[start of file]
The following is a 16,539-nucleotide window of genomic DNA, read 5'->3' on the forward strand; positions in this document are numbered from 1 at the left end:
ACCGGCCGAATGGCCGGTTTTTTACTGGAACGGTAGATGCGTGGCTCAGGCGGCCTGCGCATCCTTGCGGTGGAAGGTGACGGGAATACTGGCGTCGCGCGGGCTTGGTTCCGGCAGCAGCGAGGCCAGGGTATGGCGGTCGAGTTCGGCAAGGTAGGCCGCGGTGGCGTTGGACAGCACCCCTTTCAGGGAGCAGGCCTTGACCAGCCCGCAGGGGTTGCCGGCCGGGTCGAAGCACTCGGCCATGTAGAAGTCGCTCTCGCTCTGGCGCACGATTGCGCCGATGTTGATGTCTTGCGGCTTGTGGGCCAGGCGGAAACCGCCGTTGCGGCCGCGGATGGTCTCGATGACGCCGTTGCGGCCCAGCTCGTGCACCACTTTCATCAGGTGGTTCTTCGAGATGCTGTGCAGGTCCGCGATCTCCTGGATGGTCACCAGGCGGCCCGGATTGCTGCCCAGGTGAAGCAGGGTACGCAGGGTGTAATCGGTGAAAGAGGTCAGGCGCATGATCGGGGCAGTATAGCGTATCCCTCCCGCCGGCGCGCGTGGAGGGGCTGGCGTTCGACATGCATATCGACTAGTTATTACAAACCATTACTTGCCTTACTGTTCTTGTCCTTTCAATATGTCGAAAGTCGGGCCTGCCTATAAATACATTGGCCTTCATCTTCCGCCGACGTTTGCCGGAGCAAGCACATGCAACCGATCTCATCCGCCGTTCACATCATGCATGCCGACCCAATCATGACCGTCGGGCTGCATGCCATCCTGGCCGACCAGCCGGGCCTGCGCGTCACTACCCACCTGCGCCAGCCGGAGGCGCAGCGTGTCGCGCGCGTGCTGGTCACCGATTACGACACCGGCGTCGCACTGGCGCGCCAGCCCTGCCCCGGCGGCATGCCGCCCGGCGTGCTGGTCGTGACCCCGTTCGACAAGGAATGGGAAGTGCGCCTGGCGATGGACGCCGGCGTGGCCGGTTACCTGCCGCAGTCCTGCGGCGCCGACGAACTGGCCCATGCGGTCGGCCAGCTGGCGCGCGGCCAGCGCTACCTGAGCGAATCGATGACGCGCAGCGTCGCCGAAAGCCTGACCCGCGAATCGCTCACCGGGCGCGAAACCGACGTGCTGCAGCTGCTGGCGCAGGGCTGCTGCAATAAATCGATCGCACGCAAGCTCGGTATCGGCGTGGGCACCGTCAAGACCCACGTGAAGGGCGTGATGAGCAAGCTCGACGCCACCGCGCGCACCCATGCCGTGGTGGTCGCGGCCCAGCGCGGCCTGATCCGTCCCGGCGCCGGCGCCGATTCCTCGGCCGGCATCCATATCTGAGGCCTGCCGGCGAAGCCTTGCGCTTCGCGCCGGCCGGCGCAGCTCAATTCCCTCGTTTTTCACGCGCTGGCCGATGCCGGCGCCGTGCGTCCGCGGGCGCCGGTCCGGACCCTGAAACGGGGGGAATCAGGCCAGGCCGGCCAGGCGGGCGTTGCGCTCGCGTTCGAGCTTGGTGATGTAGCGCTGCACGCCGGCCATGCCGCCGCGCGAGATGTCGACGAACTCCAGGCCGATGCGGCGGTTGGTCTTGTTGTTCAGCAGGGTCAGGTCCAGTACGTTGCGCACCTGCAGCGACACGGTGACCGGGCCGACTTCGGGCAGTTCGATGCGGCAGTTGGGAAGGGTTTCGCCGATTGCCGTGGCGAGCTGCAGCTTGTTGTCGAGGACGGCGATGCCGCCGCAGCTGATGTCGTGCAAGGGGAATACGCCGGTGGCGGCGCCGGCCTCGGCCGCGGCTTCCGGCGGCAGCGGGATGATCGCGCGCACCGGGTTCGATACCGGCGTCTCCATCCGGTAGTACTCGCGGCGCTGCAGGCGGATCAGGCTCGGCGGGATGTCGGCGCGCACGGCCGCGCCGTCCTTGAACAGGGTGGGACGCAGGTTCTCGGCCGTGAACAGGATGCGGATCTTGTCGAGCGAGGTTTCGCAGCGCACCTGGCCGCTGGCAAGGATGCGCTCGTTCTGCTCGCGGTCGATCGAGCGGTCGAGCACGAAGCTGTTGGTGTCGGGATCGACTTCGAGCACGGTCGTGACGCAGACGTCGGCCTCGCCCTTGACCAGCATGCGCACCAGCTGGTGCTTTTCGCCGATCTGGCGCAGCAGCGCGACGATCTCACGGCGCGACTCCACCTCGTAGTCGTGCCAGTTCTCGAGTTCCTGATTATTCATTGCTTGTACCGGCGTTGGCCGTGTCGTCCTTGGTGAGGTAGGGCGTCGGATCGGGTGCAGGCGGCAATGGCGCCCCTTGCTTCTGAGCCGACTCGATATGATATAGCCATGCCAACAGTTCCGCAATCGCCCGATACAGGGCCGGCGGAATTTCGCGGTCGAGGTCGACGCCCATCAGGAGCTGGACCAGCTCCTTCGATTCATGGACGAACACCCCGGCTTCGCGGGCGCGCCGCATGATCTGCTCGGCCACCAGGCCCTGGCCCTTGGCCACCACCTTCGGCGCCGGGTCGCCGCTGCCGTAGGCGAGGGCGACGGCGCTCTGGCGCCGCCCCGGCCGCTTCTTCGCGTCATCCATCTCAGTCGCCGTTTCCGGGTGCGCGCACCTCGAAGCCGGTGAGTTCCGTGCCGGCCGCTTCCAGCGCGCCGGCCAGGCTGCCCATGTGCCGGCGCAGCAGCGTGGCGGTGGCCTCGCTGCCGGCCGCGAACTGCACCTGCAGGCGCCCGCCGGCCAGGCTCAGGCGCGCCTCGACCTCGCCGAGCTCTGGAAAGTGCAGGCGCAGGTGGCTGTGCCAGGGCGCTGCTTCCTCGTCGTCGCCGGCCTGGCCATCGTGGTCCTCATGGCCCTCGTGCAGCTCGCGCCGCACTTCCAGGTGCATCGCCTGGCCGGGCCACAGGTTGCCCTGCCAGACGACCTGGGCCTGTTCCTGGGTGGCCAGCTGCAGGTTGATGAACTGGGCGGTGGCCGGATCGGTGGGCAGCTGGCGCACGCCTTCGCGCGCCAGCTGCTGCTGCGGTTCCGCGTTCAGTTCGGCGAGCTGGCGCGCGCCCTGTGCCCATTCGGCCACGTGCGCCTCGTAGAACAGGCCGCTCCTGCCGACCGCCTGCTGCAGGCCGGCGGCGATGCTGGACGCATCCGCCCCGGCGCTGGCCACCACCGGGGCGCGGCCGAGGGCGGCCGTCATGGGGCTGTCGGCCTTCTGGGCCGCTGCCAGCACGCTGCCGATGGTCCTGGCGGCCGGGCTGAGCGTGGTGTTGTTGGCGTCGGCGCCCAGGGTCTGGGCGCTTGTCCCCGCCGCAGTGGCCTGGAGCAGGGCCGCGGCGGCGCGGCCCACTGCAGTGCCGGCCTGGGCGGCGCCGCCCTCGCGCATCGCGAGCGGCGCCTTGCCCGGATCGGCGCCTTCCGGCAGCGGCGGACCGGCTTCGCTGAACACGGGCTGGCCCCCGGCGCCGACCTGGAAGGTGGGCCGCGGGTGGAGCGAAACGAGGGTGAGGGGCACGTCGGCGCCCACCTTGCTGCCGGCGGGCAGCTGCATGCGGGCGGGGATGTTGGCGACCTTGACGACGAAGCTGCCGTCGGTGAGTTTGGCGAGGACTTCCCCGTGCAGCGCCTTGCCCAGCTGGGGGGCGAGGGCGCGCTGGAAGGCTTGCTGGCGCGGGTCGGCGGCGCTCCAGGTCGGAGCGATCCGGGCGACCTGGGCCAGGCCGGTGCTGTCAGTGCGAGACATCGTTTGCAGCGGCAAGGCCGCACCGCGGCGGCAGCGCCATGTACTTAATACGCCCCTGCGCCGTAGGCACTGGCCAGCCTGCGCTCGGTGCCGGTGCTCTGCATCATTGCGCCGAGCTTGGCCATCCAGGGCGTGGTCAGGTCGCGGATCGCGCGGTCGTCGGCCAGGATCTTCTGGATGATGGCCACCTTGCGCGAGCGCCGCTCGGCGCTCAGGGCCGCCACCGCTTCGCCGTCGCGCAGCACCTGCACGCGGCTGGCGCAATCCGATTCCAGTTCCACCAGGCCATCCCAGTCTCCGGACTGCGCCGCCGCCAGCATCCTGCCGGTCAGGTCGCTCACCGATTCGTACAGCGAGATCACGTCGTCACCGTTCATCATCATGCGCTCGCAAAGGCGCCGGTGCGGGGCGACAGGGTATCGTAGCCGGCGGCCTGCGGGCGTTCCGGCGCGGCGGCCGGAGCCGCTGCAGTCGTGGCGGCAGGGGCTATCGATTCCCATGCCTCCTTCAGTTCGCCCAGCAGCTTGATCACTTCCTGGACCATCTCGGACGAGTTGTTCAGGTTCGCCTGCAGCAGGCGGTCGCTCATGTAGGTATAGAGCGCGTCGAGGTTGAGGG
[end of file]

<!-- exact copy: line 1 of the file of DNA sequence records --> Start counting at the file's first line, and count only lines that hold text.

The following is a 16,539-nucleotide window of genomic DNA, read 5'->3' on the forward strand; positions in this document are numbered from 1 at the left end: